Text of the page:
Los Angeles Times Examines Medi-Cal Fraud for Adult Incontinence Products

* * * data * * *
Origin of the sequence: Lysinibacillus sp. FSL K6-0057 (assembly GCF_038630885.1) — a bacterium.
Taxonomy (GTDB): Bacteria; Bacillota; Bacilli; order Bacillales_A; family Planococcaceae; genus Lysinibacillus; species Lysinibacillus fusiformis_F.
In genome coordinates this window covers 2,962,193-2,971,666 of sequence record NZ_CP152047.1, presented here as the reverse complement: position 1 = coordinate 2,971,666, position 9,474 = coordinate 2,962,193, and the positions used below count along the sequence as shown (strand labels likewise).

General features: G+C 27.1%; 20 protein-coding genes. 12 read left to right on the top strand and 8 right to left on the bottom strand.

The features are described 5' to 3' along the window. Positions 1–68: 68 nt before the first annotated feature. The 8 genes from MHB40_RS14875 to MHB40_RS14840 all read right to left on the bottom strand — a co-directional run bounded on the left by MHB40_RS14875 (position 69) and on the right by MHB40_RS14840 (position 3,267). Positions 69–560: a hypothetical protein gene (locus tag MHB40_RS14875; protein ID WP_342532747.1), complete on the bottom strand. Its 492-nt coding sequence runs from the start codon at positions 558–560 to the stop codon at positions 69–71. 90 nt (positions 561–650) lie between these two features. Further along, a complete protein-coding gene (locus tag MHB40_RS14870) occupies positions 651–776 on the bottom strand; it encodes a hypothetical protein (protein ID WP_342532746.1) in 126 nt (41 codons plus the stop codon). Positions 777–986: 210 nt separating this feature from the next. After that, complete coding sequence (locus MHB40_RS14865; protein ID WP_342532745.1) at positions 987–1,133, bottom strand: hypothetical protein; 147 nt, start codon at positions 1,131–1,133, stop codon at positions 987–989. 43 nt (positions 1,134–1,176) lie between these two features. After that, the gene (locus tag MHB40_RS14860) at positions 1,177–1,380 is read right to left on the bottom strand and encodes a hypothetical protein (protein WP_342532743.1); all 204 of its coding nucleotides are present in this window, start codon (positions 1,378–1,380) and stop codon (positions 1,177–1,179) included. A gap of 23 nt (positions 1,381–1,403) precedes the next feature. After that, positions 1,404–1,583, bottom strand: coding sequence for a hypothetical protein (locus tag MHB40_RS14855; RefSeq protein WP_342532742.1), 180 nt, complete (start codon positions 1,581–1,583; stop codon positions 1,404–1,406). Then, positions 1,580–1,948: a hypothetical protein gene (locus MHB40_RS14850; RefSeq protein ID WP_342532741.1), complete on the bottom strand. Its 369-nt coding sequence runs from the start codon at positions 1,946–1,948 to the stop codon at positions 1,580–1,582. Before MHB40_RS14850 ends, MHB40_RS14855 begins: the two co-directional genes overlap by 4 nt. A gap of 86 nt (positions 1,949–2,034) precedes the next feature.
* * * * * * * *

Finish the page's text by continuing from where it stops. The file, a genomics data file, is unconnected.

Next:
The Los Angeles Times on Tuesday examined how fraud related to Medi-Cal coverage of adult incontinence products "helps to illustrate why controlling spending for health care remains such a challenge." According to the Times, state health officials contend that "they have worked long and hard over the years to stamp out the fraud without unduly restricting access to incontinence products that give patients comfort, security and skin protection -- or unduly hurting honest providers." Medi-Cal has paid more than $1.4 billion for adult incontinence supplies since mid-1986. In the early 1990s, Medi-Cal officials instituted a $165-per-month limit on the cost of incontinence products for each beneficiary to stop providers from overcharging the program for such products. However, it was an "open secret" among providers that Medi-Cal's computer system had "a gaping flaw" that allowed multiple providers to charge the monthly limit for the same beneficiary, the Times reports. Medi-Cal officials did not complete corrections to address the problem until February 2003 because they said that they did not want "to put honest retailers at too much financial risk" if another retailer claimed the reimbursement for the beneficiary, according to the Times. Stan Rosenstein, deputy director for medical care services for the Department of Health Services, said, "We do put providers at risk now ... to prevent fraud," adding, "We decided that honest providers could come back and get it approved after a denial." However, people in the medical supply industry say that businesses are now overcharging Medi-Cal for other supplies (Reiterman, Los Angeles Times, 3/23).This is part of the California Healthline Daily Edition, a summary of health policy coverage from major news organizations. Sign up for an email subscription.